[¶ 13.] The South Dakota Constitution ratified the doctrine with the adoption of Article III, Section 27, which provides, "The Legislature shall direct by law in what manner and in what courts suits may be brought against the state." Although there has been legislative ratification and expansions of the doctrine, this Court has found that the doctrine is "judge made law." High-Grade Oil Co., Inc. v. Sommer, 295 N.W.2d 736, 738 (S.D. 1980); Sioux Falls Constr. Co. v. City of Sioux Falls, 297 N.W.2d 454, 457 (S.D. 1980). Limitations to this doctrine have been made by the courts and have been recognized by the states. The United States Supreme Court has recognized a number of limitations to the doctrine as it applies to the states. "The first of these limits is that sovereign immunity bars suits only in the absence of consent." Alden, 527 U.S. at 754, 119 S.Ct. at 2267, 144 L.Ed.2d 636. See also In re Request for Opinion of the Supreme Court, 379 N.W.2d 822, 825 (S.D. 1985). "The second important limit to the principle of sovereign immunity is that it bars suits against States but not lesser entities. The immunity does not extend to suits prosecuted against a municipal corporation or other governmental entity which is not an arm of the State." Alden, 527 U.S. at 754, 119 S.Ct. at 2267, 144 L.Ed.2d 636. See, e.g., Mt. Healthy City Bd. of Ed. v. Doyle, 429 U.S. 274, 280, 97 S.Ct. 568, 572, 50 L.Ed.2d 471 (1977); Lincoln County v. Luning, 133 U.S. 529, 10 S.Ct. 363, 33 L.Ed. 766 (1890). By the adoption of SDCL 21-32A-3, the South Dakota Legislature has extended the reach of sovereign immunity to all public entities in this state, which includes municipalities.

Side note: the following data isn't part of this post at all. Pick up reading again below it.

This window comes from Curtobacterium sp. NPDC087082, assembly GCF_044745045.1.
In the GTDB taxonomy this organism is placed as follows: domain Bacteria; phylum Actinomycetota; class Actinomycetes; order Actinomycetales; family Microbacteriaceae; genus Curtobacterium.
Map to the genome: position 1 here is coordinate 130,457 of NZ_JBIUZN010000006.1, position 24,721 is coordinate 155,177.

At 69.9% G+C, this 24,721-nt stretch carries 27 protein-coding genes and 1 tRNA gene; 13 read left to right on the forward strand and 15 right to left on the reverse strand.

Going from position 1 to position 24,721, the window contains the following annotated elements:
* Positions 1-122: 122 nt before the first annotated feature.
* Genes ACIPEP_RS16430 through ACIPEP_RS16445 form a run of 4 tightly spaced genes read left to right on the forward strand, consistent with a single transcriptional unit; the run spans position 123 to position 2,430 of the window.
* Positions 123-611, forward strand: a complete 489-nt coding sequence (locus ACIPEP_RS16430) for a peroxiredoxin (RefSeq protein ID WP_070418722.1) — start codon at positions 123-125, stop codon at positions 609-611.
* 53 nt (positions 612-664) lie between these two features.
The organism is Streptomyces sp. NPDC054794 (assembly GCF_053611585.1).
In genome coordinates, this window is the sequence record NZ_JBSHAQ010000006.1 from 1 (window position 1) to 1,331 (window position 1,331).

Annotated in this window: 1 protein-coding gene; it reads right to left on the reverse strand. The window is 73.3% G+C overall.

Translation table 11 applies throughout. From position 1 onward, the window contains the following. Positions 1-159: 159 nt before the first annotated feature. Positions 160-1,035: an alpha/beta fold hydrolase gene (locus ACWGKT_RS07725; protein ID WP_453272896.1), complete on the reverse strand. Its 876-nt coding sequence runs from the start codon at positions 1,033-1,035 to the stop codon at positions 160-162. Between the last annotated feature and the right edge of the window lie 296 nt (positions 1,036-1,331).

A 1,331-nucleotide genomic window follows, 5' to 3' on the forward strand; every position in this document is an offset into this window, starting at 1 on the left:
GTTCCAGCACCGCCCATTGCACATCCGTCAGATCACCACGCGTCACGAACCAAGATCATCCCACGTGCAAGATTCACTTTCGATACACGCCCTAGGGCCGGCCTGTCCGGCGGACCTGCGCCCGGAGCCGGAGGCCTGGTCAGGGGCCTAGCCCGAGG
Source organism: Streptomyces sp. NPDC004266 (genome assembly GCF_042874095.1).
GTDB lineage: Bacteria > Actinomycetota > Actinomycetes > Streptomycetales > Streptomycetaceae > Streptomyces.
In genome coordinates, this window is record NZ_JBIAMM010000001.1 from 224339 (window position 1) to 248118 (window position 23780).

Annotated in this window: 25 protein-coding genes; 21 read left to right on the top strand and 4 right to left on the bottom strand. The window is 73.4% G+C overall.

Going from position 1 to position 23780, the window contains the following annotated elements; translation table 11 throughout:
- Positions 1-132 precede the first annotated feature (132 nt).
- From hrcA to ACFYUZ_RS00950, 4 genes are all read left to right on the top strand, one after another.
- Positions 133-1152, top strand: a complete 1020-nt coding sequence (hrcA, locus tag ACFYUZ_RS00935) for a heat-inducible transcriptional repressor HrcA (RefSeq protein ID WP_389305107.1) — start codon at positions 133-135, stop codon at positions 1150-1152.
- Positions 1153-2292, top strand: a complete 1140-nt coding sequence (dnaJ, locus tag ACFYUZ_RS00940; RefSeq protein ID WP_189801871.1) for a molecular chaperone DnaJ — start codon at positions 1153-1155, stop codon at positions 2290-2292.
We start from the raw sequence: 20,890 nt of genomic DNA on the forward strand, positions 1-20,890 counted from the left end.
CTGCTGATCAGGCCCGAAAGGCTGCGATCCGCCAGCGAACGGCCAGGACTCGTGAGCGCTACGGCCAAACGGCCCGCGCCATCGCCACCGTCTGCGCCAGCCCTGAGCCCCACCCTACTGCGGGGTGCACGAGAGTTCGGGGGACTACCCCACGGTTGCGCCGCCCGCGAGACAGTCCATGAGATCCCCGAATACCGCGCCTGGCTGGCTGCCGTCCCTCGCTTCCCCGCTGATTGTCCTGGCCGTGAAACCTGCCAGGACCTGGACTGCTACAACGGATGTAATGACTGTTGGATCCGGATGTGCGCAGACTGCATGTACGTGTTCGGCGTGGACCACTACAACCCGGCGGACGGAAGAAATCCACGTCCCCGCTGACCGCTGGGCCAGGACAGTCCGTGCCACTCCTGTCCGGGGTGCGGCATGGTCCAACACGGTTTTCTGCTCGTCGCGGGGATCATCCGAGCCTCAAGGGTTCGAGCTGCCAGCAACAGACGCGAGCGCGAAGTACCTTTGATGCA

This statute provides:


Except insofar as a public entity participates in a risk sharing pool or insurance is purchased pursuant to § 21-32A-1, any public entity is immune from liability for damages whether the function in which it is involved is governmental or proprietary. The immunity recognized herein may be raised by way of affirmative defense.

Consent to Suit or Waiver of Immunity

[¶ 14.] Courts have long held that the doctrine of sovereign immunity protects public entities not only from a final judgment but also from having to defend a claim in court. "[L]ike other forms of immunity, [sovereign immunity] protect[s] states not only from liability for money judgments; but, also, from being required to appear and defend itself against the claims of private parties." Rhode Island v. United States, 115 F. Supp.2d 269, 279 (D.R.I. 2000). See also Seminole Tribe of Florida v. Florida, 517 U.S. 44, 58, 116 S.Ct. 1114, 1124, 134 L.Ed.2d 252 (1996); State of Connecticut Dep't. of Envtl. Protection v. OSHA, 138 F. Supp.2d 285, 288 (D.Conn. 2001). Unless the state has given its consent or has abrogated or waived its immunity legislatively, public entities are free from the liability of tort claims. In re Request for Opinion, 379 N.W.2d at 825.

[¶ 15.] The state legislature has defined the conditions for the waiver of sovereign immunity at SDCL 21-32A-1:

To the extent that any public entity, other than the state, participates in a risk sharing pool or purchases liability insurance and to the extent that coverage is afforded thereunder, the public entity shall be deemed to have waived the common law doctrine of sovereign immunity and shall be deemed to have consented to suit in the same manner that any other party may be sued. . . .